• Who remembers coloured books, ISO OSI Networking protocols, …?

  • Warning:

    • Open standards may not catch on

    • Their can be competing open standards

    • Open standards may be too immature for service deployment (RDF?)

    • Open standards developers are human too! They can make mistakes, be driven by ego, …

Open Standards

Rss a great open standard

RSS – A Great Open Standard!

  • RSS:

    • Lightweight standard for news syndication

    • Component of JISC’s Information Environment

  • But:

    • RSS 0.92, 1.0 or 2.0

    • RSS as RDF or RSS as XML

    • Simplicity or extensibility?

    • Rich Site Summary, RDF Site Summary or Real Simple Syndication?

Case Study - Standards

Roads a case study

ROADS – A Case Study

  • ROADS:

    • eLib-funded project to develop software used by JISC subject gateways (e.g. SOSIG)

    • Open source philosophy

    • Pioneered whois++ distributed searching standard

  • Current status:

    • Software still used in part by subject gateways

    • whois++ standard never took off

    • Ideas taken on board by others

Case Study – Software / Standards

  • An OSS application may be superceded by other OSS or commercial applications

  • A standard may fail to take off

  • This can be a success for the project – the deliverable need not necessarily be implemented as a service

A matrix for selection

A Matrix For Selection

  • QA Focus has developed a matrix for the selection of standards for JISC digital library programmes

  • QA Focus’s aims:

    • Develop open standards culture across projects

    • Raise awareness of importance of open standards & provide case studies illustrating examples of best practices

  • whilst recognising the challenges projects can face:

    • Lack of knowledge of relevant standards

    • Lack of knowledge of appropriate implementation frameworks

    • Lack of resources


See “Ideology Or Pragmatism” paper at <>

A matrix for selection 2

A Matrix For Selection (2)

  • Formats:

    • Openness of file formats: Ownership; proprietary spec. but openly published (e.g. PDF)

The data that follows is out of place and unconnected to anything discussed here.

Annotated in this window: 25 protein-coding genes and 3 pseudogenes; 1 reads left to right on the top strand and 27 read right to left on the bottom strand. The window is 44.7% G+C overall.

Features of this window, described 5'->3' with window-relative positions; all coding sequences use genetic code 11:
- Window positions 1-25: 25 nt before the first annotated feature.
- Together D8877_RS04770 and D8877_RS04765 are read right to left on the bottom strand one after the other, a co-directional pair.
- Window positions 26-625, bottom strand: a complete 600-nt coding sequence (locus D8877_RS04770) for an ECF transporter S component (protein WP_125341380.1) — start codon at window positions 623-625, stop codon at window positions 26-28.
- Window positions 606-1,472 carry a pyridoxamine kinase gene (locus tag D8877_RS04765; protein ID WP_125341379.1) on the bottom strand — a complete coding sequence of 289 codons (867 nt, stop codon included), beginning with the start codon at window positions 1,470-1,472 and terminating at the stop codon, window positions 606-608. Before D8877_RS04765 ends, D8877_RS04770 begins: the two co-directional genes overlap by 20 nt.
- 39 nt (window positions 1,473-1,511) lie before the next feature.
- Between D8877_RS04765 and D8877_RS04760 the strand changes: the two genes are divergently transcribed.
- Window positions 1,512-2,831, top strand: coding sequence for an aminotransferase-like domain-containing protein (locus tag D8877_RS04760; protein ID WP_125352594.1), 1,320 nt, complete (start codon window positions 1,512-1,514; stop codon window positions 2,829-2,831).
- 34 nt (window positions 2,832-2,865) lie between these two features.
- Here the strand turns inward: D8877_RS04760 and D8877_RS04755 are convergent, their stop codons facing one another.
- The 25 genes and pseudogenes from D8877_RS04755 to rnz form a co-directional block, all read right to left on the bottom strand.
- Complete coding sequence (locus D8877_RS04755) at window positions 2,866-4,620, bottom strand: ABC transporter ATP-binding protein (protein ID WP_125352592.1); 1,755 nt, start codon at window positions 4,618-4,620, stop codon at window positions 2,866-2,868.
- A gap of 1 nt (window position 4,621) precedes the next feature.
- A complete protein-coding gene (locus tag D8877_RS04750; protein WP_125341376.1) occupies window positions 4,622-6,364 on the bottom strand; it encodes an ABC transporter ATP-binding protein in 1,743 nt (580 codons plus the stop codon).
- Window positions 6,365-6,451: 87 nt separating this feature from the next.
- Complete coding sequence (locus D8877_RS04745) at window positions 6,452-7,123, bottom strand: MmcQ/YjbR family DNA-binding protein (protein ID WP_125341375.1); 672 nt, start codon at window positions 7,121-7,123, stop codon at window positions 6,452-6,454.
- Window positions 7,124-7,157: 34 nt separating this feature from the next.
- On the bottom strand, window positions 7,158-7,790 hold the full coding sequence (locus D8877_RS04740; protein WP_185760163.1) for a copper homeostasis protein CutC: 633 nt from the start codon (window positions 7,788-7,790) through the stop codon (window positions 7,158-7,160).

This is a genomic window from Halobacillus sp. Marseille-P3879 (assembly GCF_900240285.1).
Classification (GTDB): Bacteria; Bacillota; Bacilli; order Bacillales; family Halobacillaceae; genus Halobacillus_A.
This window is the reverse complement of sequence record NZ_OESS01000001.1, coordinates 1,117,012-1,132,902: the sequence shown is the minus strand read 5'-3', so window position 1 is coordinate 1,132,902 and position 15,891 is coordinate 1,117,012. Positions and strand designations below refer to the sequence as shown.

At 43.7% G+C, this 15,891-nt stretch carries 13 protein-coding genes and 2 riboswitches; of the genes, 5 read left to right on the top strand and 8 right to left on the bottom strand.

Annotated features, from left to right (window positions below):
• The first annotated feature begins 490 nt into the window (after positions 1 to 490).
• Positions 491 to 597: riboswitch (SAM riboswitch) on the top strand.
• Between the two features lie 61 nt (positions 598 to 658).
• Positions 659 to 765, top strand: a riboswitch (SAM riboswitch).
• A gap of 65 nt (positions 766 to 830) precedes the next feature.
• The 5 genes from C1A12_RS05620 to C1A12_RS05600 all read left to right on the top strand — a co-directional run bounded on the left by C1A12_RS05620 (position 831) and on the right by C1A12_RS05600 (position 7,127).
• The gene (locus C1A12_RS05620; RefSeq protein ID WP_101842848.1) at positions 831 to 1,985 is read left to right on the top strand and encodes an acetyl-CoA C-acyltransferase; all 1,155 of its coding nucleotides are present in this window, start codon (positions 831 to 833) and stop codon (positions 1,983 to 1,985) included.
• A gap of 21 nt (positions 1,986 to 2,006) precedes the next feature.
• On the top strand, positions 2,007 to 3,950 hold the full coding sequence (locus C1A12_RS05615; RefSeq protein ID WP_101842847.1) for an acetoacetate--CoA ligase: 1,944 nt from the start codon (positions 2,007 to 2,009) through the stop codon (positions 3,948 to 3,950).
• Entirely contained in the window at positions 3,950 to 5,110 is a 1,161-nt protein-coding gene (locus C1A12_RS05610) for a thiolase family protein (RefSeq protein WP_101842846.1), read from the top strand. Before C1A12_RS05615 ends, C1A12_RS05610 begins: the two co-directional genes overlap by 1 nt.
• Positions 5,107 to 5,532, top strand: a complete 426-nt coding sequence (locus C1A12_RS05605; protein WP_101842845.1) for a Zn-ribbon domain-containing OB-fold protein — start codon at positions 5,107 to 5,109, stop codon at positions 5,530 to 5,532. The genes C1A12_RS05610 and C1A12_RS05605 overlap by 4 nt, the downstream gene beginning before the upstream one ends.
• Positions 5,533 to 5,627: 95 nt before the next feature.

• Maturity: How mature is the standard?

    • Functionality: Is the standard designed to provide the required functionality ?

  • Implementation Issues:

    • Authoring tools: Are authoring tools which support the standard readily available?

    • Viewing tools : Are viewers which support the standard readily available?

  • Organisational Issues:

    • Resource implications: Licensing & staff costs

    • Organisational culture: Readiness to be innovative; preferences for particular environments


See <>

The bigger picture

The Bigger Picture

  • There is more to service development than just standards

Standards: concerned with protocols and file formats

Architectures: models for implementing systems

Open standards vs. Proprietary HTML / XML vs. PDF



Which standards are applicable

NT / UnixFile system / database application

HTML tools / content management

Applications: software products used to implement systems

Resources: financial and staff costs needed to implement systems

Apache / IIS

FrontPage / Dreamweaver

Oracle / SQLServer

ColdFusion vs ASP

Development vs. Migration costs

Use of in-house expertise

In-house vs. out-sourced

Licensed vs. open source

What about the users






What About The Users?

  • What about our users?


Do users actually want open standards or open source? If not, what strategies do we adopt to get them on our side, as the producers?

Remember service deployment

Remember Service Deployment

  • We need to ensure that our applications can be deployed in a service environment

  • The Past

    • CTI / TLTP, …. programmes – but could CBL applications be deployed on campus network?

  • The Present – A Case Study

    • JISC programmes fund developments based on open standards